After solidifying definitions, leaders must set realistic expectations within their own organizations and with donors. Leaders can begin this process by instilling the belief that overhead is a necessary part of running an organization. While being frugal is advised, it’s essential that each department receives the funding it needs to survive. Departments should accurately report expenditure needs in order to ensure that enough funds are raised to cover the full needs of the organization.
Popular guidelines suggest that nonprofits should spend no more than 25% of expenses on overhead.[iv] This expectation is unrealistic and leads to organizations making critical cuts to costs. Figure 1 displays the bleak reality of nonprofit funding. With government grants providing 0-10% and private grants providing 10-15% of funding for indirect costs, this money doesn’t even cover the suggested 25% of overhead expenses.[v]
Researchers at Georgia State University found that nonprofits who reported higher overhead costs—up to 31%– had higher program outcomes.[vii] With such increased productivity in mind, organization management should refrain from cutting salaries and fundraising, and instead inform donors of the impact their donations make through the efforts of employees and volunteers.
In a similar strain, watchdog groups, such as Charity Navigator, who advise nonprofits on funding, should avoid such an emphasis on low overhead costs. Their current emphasis negatively impacts the public’s expectations, discouraging them from donating to impactful organizations with higher overhead.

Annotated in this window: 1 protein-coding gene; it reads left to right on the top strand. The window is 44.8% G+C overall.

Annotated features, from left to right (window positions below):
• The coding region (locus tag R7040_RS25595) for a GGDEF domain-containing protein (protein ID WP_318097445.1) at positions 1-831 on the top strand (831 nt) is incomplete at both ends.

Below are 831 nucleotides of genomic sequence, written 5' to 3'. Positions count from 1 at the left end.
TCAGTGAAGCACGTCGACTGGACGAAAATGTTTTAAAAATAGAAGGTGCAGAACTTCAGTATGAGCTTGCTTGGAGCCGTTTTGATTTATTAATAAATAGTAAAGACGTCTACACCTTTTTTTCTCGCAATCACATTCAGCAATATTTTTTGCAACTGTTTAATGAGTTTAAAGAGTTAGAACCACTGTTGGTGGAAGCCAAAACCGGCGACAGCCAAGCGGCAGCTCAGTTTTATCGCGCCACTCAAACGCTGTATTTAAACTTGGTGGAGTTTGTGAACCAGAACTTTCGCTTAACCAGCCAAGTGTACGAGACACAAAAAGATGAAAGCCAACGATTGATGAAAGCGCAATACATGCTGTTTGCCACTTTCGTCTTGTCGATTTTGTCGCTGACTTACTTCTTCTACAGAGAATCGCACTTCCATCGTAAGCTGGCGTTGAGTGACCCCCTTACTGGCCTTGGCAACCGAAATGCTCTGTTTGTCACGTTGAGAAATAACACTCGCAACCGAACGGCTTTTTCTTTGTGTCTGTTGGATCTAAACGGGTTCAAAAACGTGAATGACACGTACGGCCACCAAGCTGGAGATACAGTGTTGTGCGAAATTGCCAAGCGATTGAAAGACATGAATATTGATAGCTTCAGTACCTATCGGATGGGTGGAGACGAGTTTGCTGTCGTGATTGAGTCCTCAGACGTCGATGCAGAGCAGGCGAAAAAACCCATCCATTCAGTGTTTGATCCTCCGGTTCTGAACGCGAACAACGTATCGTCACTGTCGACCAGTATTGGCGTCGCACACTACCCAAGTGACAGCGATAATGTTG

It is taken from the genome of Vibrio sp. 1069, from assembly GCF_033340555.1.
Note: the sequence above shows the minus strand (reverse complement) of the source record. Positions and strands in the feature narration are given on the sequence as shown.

Indeed, boasting about excessively low overhead costs damages the public’s understanding of the money needed to make a nonprofit’s mission feasible. Despite popular belief, a nonprofit is still a business, and needs money to run.
Committing to a Business Mindset
A business mindset begins in each individual nonprofit. Successful businesses thrive because they recruit talented employees, focus on cost efficiency, and profit off of innovation. None of these can be achieved, however, if the employees are underpaid, mistreated, and quick to leave the nonprofit sector for a competitive wage.
Nonprofit professionals are notoriously underpaid. In fact, a significant proportion of cuts in overhead expenses come from staff wages.[viii] This leads to inexperienced executives, which points to further future financial problems. Competitive salaries only benefit the organization’s mission, as they encourage the retaining of qualified, driven staff members.